Vaudeville acts celebrated sharp city styles and denigrated old-fashioned habits, showcased new music and dance moves, and promulgated a deeply influential vernacular modernism. The variety show's off-the-rack trendiness perfectly suited an era when goods and services were becoming more affordable and the mass market promised to democratize style, offering a clear vision of how the quintessential twentieth-century citizen should look, talk, move, feel, and act.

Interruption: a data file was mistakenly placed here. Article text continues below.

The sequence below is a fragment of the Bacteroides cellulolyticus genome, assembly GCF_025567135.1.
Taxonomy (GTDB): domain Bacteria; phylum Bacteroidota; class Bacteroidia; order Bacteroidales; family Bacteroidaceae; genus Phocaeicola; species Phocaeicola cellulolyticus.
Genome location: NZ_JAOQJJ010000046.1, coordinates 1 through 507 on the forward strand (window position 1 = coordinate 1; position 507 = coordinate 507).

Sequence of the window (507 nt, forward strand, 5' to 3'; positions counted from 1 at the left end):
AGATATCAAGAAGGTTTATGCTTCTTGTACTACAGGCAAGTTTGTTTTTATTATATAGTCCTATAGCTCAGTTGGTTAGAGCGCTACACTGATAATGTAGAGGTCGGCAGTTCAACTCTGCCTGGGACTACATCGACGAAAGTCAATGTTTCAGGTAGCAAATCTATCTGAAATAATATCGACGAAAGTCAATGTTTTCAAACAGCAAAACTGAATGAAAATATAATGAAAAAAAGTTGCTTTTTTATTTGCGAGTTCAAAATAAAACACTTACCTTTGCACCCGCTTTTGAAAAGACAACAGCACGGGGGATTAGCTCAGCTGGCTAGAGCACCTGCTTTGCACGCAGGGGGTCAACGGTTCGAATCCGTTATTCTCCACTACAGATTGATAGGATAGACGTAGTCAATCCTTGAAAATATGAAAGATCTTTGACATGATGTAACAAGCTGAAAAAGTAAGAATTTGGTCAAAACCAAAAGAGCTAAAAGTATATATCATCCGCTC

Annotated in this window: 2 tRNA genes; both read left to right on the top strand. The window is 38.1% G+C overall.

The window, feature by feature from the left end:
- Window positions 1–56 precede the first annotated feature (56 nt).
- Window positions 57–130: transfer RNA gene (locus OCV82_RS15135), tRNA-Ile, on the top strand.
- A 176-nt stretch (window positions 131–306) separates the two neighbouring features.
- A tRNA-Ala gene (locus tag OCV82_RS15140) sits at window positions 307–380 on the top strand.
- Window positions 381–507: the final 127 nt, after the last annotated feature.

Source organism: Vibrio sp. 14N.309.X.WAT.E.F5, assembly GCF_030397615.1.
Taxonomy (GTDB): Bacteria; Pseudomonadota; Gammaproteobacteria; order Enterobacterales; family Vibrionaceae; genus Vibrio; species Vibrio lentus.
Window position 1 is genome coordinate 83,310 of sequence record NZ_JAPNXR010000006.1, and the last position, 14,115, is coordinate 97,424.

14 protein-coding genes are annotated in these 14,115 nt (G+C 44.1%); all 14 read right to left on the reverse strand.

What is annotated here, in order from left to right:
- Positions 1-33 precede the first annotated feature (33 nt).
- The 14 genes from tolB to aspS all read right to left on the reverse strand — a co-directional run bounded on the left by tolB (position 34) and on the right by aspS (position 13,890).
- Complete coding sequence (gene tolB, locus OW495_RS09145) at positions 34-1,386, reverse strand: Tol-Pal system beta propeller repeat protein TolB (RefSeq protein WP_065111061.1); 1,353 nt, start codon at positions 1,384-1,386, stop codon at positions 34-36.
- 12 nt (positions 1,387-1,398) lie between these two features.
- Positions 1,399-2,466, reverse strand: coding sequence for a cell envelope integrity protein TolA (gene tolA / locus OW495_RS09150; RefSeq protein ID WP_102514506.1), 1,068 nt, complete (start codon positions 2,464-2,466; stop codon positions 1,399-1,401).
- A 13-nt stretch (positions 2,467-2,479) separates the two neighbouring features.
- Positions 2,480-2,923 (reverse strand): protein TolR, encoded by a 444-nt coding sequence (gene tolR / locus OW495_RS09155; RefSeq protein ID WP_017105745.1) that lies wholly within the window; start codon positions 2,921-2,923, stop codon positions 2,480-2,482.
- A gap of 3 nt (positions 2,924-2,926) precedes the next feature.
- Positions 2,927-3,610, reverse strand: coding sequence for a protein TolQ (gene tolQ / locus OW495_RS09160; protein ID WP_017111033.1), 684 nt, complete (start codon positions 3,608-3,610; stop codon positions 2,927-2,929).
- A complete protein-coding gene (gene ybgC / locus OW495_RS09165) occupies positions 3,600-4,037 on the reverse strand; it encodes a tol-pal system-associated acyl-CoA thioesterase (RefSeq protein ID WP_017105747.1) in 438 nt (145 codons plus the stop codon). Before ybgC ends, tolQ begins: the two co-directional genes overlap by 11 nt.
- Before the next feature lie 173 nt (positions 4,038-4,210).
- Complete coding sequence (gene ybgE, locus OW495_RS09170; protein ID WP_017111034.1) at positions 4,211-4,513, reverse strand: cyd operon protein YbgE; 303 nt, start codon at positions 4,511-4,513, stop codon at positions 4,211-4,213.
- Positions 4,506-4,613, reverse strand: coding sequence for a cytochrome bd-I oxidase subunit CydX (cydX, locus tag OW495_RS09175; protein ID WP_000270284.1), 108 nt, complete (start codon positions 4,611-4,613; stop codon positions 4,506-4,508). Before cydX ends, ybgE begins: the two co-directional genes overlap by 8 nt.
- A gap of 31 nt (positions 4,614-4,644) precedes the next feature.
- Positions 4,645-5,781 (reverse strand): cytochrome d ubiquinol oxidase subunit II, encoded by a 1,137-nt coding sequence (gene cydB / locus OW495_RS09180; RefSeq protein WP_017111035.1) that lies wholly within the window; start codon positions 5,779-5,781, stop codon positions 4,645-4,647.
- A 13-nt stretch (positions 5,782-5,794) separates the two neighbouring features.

|Publisher:||The University of North Carolina Press|
|Sold by:||Barnes & Noble|
|File size:||5 MB|
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While other historians have tended to focus on either the business or artistic side of vaudeville, David Monod's impressive book explores how both must be taken into account to paint a complete picture of a foundational entertainment medium.Larry Hamberlin, Middlebury College
In this scrupulously researched, sharply theorized, and forcefully written book, David Monod addresses a relatively understudied arena of popular culture production, circulation, and reception with a truly interdisciplinary approach.Jeffrey Melnick, University of Massachusetts Boston